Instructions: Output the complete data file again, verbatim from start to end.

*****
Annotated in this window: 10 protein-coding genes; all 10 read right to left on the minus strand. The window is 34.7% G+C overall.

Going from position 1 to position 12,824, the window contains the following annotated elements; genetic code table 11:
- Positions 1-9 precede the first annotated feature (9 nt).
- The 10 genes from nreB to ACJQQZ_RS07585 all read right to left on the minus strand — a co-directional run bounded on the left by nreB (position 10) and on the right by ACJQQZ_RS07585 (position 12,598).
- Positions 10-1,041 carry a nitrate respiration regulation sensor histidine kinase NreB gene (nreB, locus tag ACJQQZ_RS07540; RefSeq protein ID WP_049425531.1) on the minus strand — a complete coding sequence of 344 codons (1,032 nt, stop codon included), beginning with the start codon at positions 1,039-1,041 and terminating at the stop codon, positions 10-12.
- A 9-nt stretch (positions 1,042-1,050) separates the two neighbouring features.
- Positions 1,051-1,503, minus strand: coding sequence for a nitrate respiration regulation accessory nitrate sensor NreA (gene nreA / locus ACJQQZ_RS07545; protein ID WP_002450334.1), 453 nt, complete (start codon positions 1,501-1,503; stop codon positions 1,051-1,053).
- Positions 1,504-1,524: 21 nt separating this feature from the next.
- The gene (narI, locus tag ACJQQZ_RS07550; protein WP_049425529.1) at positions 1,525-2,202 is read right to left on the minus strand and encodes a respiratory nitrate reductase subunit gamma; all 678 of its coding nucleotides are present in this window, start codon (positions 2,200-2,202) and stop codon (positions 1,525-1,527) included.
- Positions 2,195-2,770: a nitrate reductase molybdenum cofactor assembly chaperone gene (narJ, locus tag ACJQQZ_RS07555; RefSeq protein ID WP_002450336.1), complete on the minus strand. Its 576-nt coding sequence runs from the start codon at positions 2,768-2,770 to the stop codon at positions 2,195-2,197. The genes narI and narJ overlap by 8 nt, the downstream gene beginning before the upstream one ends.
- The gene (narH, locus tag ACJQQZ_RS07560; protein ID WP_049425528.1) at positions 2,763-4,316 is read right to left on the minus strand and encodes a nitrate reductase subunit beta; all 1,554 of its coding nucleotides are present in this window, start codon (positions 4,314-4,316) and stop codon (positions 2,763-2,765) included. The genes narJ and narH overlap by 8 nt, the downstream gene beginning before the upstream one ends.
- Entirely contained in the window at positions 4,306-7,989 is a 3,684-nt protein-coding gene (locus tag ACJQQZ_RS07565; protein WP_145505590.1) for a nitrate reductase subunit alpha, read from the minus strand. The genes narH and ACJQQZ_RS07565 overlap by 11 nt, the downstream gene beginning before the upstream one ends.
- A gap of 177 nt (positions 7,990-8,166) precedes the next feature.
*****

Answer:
Annotated in this window: 10 protein-coding genes; all 10 read right to left on the minus strand. The window is 34.7% G+C overall.

Going from position 1 to position 12,824, the window contains the following annotated elements; genetic code table 11:
- Positions 1-9 precede the first annotated feature (9 nt).
- The 10 genes from nreB to ACJQQZ_RS07585 all read right to left on the minus strand — a co-directional run bounded on the left by nreB (position 10) and on the right by ACJQQZ_RS07585 (position 12,598).
- Positions 10-1,041 carry a nitrate respiration regulation sensor histidine kinase NreB gene (nreB, locus tag ACJQQZ_RS07540; RefSeq protein ID WP_049425531.1) on the minus strand — a complete coding sequence of 344 codons (1,032 nt, stop codon included), beginning with the start codon at positions 1,039-1,041 and terminating at the stop codon, positions 10-12.
- A 9-nt stretch (positions 1,042-1,050) separates the two neighbouring features.
- Positions 1,051-1,503, minus strand: coding sequence for a nitrate respiration regulation accessory nitrate sensor NreA (gene nreA / locus ACJQQZ_RS07545; protein ID WP_002450334.1), 453 nt, complete (start codon positions 1,501-1,503; stop codon positions 1,051-1,053).
- Positions 1,504-1,524: 21 nt separating this feature from the next.
- The gene (narI, locus tag ACJQQZ_RS07550; protein WP_049425529.1) at positions 1,525-2,202 is read right to left on the minus strand and encodes a respiratory nitrate reductase subunit gamma; all 678 of its coding nucleotides are present in this window, start codon (positions 2,200-2,202) and stop codon (positions 1,525-1,527) included.
- Positions 2,195-2,770: a nitrate reductase molybdenum cofactor assembly chaperone gene (narJ, locus tag ACJQQZ_RS07555; RefSeq protein ID WP_002450336.1), complete on the minus strand. Its 576-nt coding sequence runs from the start codon at positions 2,768-2,770 to the stop codon at positions 2,195-2,197. The genes narI and narJ overlap by 8 nt, the downstream gene beginning before the upstream one ends.
- The gene (narH, locus tag ACJQQZ_RS07560; protein ID WP_049425528.1) at positions 2,763-4,316 is read right to left on the minus strand and encodes a nitrate reductase subunit beta; all 1,554 of its coding nucleotides are present in this window, start codon (positions 4,314-4,316) and stop codon (positions 2,763-2,765) included. The genes narJ and narH overlap by 8 nt, the downstream gene beginning before the upstream one ends.
- Entirely contained in the window at positions 4,306-7,989 is a 3,684-nt protein-coding gene (locus tag ACJQQZ_RS07565; protein WP_145505590.1) for a nitrate reductase subunit alpha, read from the minus strand. The genes narH and ACJQQZ_RS07565 overlap by 11 nt, the downstream gene beginning before the upstream one ends.
- A gap of 177 nt (positions 7,990-8,166) precedes the next feature.